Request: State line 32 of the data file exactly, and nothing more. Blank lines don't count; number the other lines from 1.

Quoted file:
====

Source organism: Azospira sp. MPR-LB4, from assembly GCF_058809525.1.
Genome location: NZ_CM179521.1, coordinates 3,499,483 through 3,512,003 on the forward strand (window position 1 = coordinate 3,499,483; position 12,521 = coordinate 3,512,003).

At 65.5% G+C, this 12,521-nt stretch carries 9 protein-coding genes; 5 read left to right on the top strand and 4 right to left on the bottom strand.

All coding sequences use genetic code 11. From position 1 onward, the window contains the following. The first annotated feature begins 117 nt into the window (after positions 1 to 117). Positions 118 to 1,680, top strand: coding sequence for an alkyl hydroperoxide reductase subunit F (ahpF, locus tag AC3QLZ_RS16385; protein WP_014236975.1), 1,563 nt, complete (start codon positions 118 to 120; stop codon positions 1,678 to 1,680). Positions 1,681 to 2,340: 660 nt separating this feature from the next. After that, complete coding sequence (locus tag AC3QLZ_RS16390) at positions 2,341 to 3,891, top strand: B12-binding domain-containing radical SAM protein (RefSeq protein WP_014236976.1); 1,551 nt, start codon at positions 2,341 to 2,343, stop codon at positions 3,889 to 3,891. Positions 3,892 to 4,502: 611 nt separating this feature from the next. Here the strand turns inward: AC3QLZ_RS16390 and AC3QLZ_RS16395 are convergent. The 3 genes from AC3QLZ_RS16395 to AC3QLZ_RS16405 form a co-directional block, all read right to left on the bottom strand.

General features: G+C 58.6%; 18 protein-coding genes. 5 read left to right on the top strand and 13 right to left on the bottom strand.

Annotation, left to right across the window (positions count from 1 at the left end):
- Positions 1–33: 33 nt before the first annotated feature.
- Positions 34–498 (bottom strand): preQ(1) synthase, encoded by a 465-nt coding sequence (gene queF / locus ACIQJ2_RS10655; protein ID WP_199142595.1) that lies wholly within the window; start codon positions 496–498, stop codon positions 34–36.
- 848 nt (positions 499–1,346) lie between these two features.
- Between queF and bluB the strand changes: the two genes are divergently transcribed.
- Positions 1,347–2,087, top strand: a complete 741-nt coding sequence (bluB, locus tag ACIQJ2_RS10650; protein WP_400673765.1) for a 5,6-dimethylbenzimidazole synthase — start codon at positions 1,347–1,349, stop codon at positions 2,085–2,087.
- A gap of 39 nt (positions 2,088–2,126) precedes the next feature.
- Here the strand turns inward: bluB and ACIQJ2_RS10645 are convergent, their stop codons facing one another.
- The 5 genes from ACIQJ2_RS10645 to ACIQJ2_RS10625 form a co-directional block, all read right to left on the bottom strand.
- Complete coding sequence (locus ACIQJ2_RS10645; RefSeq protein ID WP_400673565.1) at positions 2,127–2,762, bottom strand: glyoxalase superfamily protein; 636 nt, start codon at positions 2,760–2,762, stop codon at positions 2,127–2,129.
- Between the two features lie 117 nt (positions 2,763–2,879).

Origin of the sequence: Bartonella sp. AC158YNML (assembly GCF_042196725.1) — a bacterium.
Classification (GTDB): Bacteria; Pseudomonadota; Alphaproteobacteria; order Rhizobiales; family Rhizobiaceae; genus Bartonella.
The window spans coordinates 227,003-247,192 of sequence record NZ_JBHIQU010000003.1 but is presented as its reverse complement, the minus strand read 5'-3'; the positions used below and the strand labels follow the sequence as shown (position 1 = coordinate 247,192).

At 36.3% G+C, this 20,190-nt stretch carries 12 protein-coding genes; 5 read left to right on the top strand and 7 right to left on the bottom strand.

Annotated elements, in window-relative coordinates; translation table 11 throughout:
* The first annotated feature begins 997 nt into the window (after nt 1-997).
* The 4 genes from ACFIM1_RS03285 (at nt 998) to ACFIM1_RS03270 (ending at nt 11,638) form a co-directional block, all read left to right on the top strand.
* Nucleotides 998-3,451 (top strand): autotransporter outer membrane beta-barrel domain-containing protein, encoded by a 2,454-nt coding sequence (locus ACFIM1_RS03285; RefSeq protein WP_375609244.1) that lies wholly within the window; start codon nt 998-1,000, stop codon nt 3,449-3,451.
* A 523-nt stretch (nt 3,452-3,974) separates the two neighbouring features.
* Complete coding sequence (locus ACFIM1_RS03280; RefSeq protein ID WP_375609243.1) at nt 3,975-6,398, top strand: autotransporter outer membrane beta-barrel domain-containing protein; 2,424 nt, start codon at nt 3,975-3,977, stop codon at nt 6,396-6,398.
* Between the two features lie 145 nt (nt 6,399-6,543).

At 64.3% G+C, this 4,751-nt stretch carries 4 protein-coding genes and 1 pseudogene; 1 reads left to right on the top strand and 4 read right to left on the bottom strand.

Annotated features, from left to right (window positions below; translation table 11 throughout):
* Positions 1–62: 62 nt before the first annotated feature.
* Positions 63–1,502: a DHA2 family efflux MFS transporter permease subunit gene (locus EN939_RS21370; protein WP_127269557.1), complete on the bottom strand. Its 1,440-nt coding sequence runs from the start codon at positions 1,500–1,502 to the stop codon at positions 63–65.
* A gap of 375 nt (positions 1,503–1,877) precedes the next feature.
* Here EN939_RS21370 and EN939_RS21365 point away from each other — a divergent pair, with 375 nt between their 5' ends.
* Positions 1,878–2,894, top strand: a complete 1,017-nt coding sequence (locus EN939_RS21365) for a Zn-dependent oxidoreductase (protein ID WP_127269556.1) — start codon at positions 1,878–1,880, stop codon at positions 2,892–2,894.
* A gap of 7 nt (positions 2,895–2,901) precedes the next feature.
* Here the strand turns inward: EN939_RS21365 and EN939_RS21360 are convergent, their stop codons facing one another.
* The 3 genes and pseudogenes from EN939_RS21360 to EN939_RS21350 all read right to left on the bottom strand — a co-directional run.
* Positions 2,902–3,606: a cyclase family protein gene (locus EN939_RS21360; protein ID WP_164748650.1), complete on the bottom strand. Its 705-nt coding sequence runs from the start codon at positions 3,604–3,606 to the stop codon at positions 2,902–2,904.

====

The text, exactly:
* A gap of 375 nt (positions 1,503–1,877) precedes the next feature.